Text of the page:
Hearing aid
Being obese can increase the risk of hearing loss, a new study reveals. Interestingly, engaging in regular physical activity protected against the hearing defect.Tobyotter/Flickr

A new study revealed that obesity can increase the risk of hearing loss. Interestingly, engaging in regular physical activity protects against the hearing defect.

Researchers from Brigham and Women's Hospital (BWH) studied about 68,400 women between 1989 and 2009. Information about the women's body mass index (BMI (measurement of weight in relation to height), waist circumference and physical activity was measured and recorded. They answered questions related to their hearing problems.  

Possessing a high BMI or large waist circumference was found directly linked to hearing loss.

Women who are extremely obese, i.e. with a BMI above 40 or between 30 and 34 had greater risk (25 percent and 17 percent respectively) of suffering from hearing loss, compared to women with a healthy weight (BMI below 25).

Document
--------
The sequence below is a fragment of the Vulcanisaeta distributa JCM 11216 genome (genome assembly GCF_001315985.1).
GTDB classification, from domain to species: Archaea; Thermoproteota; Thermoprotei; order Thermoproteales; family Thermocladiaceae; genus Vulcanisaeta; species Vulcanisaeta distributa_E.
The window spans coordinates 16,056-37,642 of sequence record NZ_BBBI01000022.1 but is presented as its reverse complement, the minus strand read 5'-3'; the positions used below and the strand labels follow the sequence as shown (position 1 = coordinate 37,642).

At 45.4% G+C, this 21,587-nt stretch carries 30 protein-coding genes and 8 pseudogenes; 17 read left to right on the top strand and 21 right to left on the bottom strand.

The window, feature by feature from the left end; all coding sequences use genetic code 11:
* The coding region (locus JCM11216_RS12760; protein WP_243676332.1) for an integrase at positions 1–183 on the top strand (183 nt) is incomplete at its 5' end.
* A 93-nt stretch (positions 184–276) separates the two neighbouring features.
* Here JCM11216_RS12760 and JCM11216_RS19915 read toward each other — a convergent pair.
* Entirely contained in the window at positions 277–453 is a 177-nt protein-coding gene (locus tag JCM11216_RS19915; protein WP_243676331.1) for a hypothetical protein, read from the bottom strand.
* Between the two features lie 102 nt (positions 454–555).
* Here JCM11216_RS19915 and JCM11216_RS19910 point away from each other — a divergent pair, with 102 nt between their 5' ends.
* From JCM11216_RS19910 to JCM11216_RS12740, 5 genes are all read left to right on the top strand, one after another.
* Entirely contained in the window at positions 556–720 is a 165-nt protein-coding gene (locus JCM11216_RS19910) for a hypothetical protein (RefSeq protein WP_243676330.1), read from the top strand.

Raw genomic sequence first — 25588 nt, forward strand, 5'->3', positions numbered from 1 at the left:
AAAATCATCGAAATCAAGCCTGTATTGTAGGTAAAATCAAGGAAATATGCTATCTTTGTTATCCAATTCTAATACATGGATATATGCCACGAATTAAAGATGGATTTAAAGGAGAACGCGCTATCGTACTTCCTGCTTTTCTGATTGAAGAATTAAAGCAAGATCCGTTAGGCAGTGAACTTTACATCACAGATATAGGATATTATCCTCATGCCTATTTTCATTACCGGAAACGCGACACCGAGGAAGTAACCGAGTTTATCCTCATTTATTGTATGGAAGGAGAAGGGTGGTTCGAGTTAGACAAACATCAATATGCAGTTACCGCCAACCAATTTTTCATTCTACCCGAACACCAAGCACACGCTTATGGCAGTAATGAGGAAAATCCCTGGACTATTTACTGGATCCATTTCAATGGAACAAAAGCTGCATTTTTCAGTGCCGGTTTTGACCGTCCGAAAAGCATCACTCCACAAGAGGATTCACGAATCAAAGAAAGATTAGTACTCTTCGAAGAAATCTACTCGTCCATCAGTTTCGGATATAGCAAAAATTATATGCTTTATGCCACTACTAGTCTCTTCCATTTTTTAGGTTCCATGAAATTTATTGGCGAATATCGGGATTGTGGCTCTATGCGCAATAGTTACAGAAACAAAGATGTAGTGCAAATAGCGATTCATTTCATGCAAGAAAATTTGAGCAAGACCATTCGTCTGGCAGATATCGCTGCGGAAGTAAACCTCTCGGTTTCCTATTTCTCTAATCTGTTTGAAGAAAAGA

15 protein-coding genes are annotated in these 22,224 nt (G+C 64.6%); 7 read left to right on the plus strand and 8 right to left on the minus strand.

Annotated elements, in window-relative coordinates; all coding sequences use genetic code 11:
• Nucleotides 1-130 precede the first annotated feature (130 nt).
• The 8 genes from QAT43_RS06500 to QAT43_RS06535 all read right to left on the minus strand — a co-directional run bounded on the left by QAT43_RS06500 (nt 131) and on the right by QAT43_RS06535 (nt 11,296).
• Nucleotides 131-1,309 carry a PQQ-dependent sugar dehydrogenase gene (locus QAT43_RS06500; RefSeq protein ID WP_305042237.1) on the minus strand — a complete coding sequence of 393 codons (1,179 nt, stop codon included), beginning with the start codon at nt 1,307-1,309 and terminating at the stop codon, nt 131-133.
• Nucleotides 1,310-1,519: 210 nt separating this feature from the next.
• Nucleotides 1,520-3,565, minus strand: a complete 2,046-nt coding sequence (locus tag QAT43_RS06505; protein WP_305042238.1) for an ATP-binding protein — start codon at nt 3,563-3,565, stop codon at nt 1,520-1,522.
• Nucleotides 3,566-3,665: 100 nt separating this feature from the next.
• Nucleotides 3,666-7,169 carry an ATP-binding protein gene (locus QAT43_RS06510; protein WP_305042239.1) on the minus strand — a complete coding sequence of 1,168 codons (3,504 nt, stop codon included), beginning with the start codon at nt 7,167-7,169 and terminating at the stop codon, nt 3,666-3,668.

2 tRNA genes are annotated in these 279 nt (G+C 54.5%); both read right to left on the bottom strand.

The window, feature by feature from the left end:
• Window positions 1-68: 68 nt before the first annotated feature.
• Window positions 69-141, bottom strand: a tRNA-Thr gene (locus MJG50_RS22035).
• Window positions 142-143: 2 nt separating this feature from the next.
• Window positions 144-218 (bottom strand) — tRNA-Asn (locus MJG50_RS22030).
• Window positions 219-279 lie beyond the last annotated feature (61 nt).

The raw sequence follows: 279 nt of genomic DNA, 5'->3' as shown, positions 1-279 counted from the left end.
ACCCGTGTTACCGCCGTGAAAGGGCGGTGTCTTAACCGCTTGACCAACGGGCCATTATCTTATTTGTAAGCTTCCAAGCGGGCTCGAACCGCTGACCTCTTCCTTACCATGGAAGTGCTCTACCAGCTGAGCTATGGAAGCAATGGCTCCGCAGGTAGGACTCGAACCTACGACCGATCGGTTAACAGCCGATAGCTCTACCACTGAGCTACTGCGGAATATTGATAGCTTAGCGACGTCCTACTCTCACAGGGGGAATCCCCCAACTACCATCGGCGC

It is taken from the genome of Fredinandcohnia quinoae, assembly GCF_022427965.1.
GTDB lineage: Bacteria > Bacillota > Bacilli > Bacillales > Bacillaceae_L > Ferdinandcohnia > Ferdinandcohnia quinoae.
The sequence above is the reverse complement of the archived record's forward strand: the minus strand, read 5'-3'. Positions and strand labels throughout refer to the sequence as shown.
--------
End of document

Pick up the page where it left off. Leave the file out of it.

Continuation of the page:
A waist circumference above 88 cm and between 80 and 88 cm was associated with 27 percent and 11 percent greater risk of hearing loss, compared to women with a waist circumference below 71 cm.

Another major finding was the power of physical activity, mainly walking in reducing the risk. Higher levels of physical activity was found to have lowered the risk by 17 percent, while walking for at least two hours a week helped lower the risk of hearing loss by 15 percent.

"We often think of hearing loss as an inevitable part of the aging process, but these findings provide evidence that potentially modifiable risk factors, such as maintaining a healthy weight and staying physically active, may help in the prevention of hearing loss or delay its progression," lead author of the study, Sharon Curhan, said in a statement.

The study has been reported in the online issue of The American Journal of Medicine.

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